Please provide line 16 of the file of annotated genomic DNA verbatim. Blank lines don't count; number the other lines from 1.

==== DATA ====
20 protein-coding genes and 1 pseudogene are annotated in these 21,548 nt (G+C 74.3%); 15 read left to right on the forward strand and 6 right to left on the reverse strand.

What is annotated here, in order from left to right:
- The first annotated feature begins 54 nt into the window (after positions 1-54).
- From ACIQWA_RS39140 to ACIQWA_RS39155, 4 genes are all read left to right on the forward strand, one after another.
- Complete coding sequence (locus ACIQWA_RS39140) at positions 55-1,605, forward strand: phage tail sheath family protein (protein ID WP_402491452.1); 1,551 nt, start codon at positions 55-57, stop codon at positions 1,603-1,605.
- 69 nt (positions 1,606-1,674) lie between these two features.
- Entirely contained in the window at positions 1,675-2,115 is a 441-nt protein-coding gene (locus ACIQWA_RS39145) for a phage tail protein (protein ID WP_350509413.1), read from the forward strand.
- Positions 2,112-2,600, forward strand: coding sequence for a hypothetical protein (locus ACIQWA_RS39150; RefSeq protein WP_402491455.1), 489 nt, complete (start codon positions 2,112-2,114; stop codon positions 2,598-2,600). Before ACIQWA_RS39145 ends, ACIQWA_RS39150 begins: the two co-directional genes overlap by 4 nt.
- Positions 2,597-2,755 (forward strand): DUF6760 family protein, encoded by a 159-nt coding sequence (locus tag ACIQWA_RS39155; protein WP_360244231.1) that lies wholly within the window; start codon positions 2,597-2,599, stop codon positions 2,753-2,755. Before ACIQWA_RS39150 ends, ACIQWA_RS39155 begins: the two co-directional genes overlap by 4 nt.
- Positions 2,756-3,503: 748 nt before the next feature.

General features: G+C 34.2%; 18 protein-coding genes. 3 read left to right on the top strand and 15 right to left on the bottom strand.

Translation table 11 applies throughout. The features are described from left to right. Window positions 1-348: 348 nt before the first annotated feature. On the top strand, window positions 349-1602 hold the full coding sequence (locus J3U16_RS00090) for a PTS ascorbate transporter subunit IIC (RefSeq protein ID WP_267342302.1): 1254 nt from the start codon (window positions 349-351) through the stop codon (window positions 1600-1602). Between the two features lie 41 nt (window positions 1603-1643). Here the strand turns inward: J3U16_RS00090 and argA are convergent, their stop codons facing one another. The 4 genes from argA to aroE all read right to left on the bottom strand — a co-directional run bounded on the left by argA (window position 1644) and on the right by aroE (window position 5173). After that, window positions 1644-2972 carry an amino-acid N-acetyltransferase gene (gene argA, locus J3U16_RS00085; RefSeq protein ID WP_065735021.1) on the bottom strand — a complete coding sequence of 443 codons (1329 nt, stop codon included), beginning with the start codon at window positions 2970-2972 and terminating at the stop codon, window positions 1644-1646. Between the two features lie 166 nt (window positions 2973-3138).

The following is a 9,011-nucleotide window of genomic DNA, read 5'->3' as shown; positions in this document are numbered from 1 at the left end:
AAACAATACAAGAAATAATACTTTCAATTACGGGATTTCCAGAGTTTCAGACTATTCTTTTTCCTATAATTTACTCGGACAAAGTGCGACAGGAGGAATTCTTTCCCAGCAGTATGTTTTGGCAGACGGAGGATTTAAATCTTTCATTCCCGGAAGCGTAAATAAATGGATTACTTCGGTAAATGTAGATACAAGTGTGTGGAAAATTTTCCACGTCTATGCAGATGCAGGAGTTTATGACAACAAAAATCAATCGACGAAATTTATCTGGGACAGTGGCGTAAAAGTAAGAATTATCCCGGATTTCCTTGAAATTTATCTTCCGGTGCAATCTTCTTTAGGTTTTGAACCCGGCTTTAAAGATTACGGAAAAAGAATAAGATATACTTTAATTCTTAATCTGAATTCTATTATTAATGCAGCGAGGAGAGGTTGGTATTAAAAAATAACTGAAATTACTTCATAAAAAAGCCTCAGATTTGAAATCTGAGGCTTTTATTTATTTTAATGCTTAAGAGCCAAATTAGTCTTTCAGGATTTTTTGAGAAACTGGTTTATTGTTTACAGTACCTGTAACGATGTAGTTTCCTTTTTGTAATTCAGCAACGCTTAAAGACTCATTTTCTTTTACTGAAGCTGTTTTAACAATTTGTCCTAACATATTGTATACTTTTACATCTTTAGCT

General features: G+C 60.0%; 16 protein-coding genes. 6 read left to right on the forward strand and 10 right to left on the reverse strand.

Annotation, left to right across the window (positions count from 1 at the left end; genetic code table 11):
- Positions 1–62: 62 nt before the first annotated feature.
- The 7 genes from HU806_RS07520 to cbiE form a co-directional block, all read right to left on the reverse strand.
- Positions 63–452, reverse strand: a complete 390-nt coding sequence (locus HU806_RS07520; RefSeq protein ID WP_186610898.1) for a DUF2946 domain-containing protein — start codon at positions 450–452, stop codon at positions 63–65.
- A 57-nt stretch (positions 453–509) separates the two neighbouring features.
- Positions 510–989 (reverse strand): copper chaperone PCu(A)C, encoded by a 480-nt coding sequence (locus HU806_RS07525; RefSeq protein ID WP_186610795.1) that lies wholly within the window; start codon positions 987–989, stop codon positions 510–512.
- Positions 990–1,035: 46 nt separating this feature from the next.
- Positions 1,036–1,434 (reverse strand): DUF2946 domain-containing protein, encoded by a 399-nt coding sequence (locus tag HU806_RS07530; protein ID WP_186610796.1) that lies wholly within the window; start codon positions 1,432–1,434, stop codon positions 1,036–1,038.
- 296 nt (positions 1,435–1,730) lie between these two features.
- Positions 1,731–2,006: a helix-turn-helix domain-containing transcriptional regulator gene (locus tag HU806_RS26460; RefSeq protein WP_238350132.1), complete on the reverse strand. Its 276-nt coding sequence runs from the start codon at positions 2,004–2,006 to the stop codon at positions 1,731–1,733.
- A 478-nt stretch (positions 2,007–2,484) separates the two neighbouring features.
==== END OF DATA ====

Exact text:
Annotation, left to right across the window (positions count from 1 at the left end; genetic code table 11):